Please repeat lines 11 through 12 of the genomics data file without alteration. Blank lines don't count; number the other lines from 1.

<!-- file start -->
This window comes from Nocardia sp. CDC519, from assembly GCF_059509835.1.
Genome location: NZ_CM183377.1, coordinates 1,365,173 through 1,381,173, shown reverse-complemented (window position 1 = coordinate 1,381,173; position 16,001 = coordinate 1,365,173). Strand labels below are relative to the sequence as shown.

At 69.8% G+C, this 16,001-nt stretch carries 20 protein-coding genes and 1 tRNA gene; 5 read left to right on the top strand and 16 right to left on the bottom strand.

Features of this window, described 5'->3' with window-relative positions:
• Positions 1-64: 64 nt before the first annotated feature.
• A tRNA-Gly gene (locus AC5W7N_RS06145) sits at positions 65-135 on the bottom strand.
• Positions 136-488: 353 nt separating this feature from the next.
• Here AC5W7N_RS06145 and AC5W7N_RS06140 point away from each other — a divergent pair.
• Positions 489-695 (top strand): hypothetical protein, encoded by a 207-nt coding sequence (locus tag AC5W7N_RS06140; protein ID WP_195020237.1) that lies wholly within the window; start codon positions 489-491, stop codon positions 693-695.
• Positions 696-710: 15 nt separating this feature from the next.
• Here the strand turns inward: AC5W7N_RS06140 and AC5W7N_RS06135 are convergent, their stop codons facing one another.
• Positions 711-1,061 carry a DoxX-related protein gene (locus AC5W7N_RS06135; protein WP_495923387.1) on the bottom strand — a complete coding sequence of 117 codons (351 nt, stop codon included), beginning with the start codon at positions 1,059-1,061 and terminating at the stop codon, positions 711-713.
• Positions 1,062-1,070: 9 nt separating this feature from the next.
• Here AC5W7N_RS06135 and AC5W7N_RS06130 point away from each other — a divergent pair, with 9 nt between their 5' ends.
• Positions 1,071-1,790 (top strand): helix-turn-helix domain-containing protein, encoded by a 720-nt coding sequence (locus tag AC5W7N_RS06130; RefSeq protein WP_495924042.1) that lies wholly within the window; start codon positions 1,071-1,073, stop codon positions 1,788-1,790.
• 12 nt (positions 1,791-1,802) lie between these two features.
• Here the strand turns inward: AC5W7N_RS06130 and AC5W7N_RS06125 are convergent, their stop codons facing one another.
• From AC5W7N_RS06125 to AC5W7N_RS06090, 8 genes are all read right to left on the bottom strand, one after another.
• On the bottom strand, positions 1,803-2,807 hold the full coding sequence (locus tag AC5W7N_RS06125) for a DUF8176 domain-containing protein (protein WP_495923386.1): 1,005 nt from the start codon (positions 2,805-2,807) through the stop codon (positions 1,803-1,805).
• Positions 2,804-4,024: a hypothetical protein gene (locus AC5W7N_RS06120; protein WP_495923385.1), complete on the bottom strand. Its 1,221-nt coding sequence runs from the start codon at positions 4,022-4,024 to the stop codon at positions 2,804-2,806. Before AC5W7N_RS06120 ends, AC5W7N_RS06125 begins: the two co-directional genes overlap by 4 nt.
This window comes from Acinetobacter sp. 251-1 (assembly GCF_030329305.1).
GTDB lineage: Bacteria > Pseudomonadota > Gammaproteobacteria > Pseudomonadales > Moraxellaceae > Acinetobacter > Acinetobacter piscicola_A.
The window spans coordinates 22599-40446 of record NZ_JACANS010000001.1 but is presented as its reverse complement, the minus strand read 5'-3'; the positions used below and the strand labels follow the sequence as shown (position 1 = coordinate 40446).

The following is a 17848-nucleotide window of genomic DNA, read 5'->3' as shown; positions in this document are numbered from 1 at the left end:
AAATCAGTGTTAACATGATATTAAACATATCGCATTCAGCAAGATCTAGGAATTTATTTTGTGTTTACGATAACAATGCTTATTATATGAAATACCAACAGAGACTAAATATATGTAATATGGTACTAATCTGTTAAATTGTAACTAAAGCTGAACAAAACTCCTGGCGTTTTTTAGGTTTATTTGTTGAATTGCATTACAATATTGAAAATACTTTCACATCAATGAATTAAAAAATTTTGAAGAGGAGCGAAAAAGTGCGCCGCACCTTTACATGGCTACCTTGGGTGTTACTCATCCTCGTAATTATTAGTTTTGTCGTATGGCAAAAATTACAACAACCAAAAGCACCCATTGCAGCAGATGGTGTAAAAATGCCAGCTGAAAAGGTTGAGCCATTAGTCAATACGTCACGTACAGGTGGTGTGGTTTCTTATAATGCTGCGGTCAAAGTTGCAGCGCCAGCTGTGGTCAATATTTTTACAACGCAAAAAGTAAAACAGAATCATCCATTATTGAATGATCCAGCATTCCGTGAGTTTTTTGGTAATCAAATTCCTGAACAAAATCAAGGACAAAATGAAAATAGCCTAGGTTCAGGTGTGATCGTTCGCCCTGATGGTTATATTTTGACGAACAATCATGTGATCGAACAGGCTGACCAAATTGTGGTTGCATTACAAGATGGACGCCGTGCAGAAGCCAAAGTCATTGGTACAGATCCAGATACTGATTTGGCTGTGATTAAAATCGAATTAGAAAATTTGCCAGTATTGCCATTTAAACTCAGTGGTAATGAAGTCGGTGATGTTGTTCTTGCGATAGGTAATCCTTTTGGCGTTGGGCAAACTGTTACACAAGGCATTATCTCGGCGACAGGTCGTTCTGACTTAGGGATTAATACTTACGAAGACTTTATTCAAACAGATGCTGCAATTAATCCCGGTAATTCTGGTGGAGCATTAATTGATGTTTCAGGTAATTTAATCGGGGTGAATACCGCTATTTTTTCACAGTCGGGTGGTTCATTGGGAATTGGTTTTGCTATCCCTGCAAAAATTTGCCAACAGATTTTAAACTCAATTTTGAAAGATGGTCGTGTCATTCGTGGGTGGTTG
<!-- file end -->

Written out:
• Here the strand turns inward: AC5W7N_RS06140 and AC5W7N_RS06135 are convergent, their stop codons facing one another.
• Positions 711-1,061 carry a DoxX-related protein gene (locus AC5W7N_RS06135; protein WP_495923387.1) on the bottom strand — a complete coding sequence of 117 codons (351 nt, stop codon included), beginning with the start codon at positions 1,059-1,061 and terminating at the stop codon, positions 711-713.